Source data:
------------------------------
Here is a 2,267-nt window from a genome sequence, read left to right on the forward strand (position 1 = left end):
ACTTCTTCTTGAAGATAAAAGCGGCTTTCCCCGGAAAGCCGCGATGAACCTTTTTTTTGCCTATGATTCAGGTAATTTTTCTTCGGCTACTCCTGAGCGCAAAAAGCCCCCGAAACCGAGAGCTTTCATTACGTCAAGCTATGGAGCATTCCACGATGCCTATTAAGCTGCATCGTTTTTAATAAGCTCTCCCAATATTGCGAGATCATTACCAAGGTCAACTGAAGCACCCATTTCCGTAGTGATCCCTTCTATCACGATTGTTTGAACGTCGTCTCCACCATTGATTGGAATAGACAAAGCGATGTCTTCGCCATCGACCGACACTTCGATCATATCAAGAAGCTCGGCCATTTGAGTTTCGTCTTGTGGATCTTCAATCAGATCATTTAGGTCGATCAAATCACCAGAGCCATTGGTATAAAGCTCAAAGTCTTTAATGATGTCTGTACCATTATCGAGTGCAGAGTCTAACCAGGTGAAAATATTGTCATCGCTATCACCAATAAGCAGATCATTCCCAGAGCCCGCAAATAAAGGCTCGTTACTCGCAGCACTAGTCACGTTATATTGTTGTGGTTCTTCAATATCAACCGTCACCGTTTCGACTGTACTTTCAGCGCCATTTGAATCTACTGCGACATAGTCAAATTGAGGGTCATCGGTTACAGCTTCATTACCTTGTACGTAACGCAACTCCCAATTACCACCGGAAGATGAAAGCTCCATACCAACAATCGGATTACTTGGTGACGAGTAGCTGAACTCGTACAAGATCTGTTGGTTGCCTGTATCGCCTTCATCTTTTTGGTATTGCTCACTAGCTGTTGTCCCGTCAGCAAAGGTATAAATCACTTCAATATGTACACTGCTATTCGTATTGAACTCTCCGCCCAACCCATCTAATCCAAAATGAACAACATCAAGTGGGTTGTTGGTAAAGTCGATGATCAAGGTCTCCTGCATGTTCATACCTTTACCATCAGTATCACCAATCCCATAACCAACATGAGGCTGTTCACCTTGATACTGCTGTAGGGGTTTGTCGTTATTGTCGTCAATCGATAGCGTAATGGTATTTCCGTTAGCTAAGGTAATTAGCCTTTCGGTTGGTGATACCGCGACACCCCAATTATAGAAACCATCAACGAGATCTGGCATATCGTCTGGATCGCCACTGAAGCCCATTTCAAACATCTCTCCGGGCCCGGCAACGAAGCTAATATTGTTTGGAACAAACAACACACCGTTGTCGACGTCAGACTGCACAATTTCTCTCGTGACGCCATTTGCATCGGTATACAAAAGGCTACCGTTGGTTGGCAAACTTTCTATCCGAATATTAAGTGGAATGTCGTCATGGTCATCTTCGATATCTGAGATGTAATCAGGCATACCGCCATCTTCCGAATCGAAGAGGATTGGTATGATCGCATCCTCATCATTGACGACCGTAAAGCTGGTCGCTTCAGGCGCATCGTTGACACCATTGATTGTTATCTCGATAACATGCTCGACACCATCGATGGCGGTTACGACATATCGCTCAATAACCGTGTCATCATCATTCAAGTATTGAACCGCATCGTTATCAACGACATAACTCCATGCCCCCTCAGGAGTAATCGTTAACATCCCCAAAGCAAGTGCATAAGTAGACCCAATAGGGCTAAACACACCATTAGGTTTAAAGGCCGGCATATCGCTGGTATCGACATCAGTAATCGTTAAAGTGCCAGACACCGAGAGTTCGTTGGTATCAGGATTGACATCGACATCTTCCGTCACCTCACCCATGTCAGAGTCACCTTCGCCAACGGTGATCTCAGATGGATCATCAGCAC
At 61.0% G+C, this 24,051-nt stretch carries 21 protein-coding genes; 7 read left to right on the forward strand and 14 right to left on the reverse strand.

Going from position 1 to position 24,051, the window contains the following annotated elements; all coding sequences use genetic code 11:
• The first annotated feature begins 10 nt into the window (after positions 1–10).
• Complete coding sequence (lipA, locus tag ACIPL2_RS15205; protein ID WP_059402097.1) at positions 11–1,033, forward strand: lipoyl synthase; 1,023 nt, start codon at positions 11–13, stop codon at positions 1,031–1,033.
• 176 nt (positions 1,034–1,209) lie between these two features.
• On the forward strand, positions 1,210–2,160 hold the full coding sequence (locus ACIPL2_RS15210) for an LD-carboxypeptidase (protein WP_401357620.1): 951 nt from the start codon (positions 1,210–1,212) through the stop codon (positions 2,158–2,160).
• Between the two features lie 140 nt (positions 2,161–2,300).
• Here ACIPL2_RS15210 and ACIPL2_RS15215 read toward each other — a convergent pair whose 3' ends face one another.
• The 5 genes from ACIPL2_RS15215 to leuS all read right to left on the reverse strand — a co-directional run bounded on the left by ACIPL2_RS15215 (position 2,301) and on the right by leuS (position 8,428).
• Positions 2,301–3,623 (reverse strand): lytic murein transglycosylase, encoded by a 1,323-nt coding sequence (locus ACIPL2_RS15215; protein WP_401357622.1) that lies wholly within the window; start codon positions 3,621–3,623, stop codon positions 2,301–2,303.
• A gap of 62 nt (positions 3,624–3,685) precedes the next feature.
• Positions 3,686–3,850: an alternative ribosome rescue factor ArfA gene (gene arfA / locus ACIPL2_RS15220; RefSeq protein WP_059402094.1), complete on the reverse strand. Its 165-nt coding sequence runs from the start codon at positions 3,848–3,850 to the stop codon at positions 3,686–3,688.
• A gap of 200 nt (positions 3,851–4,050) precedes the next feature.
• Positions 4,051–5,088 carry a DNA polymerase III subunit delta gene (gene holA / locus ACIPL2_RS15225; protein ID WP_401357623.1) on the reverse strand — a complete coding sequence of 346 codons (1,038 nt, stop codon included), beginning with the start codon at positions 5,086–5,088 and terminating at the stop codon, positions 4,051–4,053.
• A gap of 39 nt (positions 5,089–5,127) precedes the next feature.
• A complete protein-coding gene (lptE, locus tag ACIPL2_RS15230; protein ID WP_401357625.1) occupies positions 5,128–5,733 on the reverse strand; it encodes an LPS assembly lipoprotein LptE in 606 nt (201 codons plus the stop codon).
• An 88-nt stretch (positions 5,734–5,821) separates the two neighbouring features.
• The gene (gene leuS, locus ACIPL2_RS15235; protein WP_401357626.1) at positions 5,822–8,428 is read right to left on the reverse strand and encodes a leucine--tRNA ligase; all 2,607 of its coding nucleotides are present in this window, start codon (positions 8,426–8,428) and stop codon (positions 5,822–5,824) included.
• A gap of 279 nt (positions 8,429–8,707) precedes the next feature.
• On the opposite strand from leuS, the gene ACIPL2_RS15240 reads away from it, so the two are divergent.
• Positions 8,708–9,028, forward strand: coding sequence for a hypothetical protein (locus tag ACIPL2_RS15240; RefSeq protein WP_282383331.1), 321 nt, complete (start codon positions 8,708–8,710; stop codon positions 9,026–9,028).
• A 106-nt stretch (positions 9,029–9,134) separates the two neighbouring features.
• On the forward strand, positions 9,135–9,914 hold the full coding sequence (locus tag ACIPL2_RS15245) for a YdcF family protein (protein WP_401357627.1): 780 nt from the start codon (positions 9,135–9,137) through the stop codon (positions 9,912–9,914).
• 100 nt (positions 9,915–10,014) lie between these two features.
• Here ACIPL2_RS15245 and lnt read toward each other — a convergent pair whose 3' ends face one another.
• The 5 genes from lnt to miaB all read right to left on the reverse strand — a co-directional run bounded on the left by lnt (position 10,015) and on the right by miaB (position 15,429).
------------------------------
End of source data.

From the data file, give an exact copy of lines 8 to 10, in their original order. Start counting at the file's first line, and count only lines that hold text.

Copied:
• On the forward strand, positions 1,210–2,160 hold the full coding sequence (locus ACIPL2_RS15210) for an LD-carboxypeptidase (protein WP_401357620.1): 951 nt from the start codon (positions 1,210–1,212) through the stop codon (positions 2,158–2,160).
• Between the two features lie 140 nt (positions 2,161–2,300).
• Here ACIPL2_RS15210 and ACIPL2_RS15215 read toward each other — a convergent pair whose 3' ends face one another.